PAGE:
Hasjzan 2008 Gemischter Satz, Austria. A total freak job, this wine is made from 11 different white grapes (Gruner Veltliner and pals) interspersed in a single vineyard within the city limits of Vienna. It’s so complex it’s komplex.
The Velvet Devil 2009 Merlot, Columbia Valley. This is what Merlot is supposed to taste like. Or at least it’s what I hear Merlot is supposed to taste like. I, of course, have not drunk a glass of Merlot since 1994. Smooth, rich,
Beaujolais-Villages 2008. Left over from our Natural Wine salon, this baby is way, way better than your average Bojo, Boo-Boo.
Bordeaux 2009. That’s ’09. Oh. My. Humble BDX from a spectacular vintage is a wonderful thing.
Zin 91. That’s 91. As in, this Zin was cooked up by a 91-year-old, Hubert Opici. Duuuude!
Bilton 2008 “Matt Black” Red Blend, South Africa. This wine has a pirate on the label, and it lives up to the promise: dark, ornery, but with a bit of swashbuckling bad-boy charm. Plus, it can cure scurvy.

Gold. Yes, ladies, those are real gold flakes swimming like sea monkeys in this bizarre blend of Chardonnay, Viognier and Gewürztraminer.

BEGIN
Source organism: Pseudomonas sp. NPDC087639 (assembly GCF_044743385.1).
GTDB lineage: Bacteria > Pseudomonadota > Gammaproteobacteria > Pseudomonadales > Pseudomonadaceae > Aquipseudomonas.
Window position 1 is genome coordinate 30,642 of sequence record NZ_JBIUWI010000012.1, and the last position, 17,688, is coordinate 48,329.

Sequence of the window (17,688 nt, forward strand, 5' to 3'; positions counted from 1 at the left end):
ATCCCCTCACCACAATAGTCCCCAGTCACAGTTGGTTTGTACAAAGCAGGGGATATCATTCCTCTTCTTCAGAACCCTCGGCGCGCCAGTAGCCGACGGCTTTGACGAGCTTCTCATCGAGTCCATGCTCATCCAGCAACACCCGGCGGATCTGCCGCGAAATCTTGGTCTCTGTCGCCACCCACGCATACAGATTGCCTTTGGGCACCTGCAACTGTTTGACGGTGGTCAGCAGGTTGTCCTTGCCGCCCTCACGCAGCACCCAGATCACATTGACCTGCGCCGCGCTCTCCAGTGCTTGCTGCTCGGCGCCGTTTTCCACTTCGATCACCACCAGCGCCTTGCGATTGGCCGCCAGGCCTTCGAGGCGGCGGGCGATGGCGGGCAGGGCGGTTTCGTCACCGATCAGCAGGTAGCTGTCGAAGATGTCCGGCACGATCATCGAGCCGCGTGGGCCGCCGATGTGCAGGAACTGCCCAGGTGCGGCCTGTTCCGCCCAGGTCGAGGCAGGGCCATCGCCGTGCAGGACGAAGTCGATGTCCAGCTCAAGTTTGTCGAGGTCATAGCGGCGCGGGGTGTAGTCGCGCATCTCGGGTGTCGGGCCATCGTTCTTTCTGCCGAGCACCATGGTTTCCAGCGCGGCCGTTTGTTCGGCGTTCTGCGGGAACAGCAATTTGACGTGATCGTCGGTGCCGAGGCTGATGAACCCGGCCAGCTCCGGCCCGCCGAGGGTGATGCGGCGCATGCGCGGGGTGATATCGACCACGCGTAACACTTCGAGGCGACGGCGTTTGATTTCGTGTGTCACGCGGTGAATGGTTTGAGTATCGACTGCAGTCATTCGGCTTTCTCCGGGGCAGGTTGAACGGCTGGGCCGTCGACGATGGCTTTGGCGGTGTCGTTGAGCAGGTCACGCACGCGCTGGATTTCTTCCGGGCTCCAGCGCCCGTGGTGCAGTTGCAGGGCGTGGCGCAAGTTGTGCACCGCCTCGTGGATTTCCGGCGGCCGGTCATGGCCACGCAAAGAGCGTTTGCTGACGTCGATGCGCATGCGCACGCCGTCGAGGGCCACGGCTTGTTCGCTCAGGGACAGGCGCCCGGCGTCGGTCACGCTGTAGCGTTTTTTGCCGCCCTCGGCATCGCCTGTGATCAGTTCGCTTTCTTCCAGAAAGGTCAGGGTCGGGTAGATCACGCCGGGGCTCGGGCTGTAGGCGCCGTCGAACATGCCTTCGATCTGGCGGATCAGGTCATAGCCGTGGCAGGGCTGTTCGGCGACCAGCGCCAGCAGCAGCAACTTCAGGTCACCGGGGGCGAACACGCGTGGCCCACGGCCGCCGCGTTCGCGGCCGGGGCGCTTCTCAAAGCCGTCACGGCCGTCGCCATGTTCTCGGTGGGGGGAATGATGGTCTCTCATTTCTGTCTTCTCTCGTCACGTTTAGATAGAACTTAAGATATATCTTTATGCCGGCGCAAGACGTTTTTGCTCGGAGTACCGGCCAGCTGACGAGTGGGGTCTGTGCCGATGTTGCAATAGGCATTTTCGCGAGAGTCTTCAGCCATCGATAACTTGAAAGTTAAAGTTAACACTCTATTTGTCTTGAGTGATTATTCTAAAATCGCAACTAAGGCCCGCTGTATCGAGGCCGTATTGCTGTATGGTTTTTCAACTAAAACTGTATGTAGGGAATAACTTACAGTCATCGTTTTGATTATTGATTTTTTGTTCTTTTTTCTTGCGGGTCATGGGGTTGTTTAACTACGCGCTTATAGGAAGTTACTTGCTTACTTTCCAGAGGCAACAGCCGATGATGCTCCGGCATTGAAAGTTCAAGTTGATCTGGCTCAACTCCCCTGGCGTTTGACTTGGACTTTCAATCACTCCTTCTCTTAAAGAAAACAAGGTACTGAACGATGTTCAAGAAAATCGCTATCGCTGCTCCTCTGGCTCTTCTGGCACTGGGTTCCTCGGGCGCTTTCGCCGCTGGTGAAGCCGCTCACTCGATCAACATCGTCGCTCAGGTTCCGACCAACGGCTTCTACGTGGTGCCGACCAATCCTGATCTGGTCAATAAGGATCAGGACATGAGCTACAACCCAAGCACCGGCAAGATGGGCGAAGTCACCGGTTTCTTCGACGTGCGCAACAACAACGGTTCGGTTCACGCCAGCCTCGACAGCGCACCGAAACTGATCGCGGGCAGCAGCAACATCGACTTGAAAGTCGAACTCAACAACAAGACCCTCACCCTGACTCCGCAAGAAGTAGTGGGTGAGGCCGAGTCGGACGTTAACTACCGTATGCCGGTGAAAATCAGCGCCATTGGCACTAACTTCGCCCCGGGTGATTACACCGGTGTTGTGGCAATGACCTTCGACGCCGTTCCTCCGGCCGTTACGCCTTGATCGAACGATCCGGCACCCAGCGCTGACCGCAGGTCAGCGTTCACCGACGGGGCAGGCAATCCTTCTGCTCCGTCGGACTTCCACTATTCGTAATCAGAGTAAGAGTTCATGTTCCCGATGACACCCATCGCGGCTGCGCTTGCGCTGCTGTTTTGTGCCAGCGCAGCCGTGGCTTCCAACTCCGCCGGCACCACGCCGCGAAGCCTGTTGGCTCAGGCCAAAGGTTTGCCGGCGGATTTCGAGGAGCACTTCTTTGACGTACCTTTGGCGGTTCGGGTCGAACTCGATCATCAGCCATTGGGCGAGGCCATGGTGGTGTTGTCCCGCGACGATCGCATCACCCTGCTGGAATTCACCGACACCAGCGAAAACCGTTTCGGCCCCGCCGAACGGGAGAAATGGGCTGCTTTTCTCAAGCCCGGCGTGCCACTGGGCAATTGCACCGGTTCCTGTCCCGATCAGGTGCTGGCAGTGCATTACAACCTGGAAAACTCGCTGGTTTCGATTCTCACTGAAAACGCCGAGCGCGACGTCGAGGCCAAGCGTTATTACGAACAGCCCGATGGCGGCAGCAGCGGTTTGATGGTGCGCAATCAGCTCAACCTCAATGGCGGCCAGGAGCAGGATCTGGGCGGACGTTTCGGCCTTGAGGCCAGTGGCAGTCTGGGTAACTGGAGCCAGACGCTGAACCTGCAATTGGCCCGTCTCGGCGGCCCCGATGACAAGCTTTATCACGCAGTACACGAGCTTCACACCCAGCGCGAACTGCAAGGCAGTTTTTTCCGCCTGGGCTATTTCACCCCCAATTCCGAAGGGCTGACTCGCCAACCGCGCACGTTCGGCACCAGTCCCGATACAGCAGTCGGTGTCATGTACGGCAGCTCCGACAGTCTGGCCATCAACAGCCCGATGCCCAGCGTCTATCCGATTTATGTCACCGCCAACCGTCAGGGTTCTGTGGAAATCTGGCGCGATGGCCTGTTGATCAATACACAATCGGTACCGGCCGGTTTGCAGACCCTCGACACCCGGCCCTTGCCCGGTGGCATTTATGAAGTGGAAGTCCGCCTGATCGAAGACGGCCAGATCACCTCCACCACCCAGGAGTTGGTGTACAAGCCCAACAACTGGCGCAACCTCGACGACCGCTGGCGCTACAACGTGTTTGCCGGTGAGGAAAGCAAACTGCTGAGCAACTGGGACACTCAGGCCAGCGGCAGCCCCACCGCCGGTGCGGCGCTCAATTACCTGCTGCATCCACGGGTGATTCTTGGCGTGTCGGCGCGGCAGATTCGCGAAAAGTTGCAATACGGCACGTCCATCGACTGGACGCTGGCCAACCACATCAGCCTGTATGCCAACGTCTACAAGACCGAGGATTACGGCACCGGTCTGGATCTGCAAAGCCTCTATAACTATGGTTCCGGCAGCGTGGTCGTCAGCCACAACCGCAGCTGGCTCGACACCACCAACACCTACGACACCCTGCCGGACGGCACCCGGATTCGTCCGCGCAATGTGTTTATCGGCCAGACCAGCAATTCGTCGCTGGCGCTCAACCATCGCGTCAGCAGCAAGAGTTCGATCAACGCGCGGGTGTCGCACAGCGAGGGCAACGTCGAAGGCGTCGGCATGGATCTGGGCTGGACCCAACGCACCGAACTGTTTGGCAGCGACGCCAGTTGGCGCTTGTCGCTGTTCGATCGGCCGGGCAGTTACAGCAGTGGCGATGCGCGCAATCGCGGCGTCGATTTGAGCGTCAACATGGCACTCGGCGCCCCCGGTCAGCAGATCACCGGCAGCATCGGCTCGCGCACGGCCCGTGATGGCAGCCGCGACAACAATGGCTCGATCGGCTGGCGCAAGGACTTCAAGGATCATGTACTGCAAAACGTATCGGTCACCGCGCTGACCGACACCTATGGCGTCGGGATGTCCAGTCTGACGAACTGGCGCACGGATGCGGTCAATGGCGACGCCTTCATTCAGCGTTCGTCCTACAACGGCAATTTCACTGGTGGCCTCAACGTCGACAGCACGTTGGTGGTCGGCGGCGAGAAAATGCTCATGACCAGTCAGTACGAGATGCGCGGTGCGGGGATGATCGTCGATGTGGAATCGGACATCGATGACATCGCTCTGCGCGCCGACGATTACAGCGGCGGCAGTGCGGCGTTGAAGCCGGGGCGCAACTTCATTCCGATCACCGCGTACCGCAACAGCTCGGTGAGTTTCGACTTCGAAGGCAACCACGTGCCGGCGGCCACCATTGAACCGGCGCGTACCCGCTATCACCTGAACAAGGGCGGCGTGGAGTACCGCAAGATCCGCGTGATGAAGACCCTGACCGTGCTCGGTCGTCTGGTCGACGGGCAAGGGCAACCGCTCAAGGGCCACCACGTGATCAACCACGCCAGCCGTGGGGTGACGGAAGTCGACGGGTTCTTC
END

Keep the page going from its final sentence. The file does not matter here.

Fuedi di San Gregorio 2007 Falanghina. Remember reading about the Italian white wine that Donald Trumpgave away as a party favor to guests attending his daughter’s wedding? Um, probably not, because apparently he changed his mind after the winery had already done a special run of half-bottles. So they got dumped by the importer and I picked up a few cases. It was a great summer white. Two summers ago. As for now…?
Georges Dubouef Beaujolais Nouveau. What vintage, you ask? Why, 2008, mais oui. You got a problem with that? It was a very good year.
Bandit Sangria. If “old” Nouveau was not enough of a test for your nerves, try this: red wine and “natural flavors” in a glorified juice box.
Estrella “Inedit” Beer. It’s the beer that thought it was wine. Created in cooperation with the famously infamous Spanish restaurant El Bulli. Si!
Australian Sherry. Thanks to the European Union, the world will never again see the likes of this bastard. Might be a good thing. I found it on a dusty shelf near the ceiling of Park Ave. Liquors and took it home like a stray cat. Then was afraid to open it. Be brave…

THE SUBLIME (pick 1)
101 Point Cabernet. By the power vested in my by having once been a subscriber to Wine Spectator, and based on this wine’s heady combo of tongue-twisting fruit, sandpapery tannins, roasted oak and je ne sais quoi, I hereby declare this vintage red to be worthy of 101 points! Can’t fight it; you can only hope to keep it down…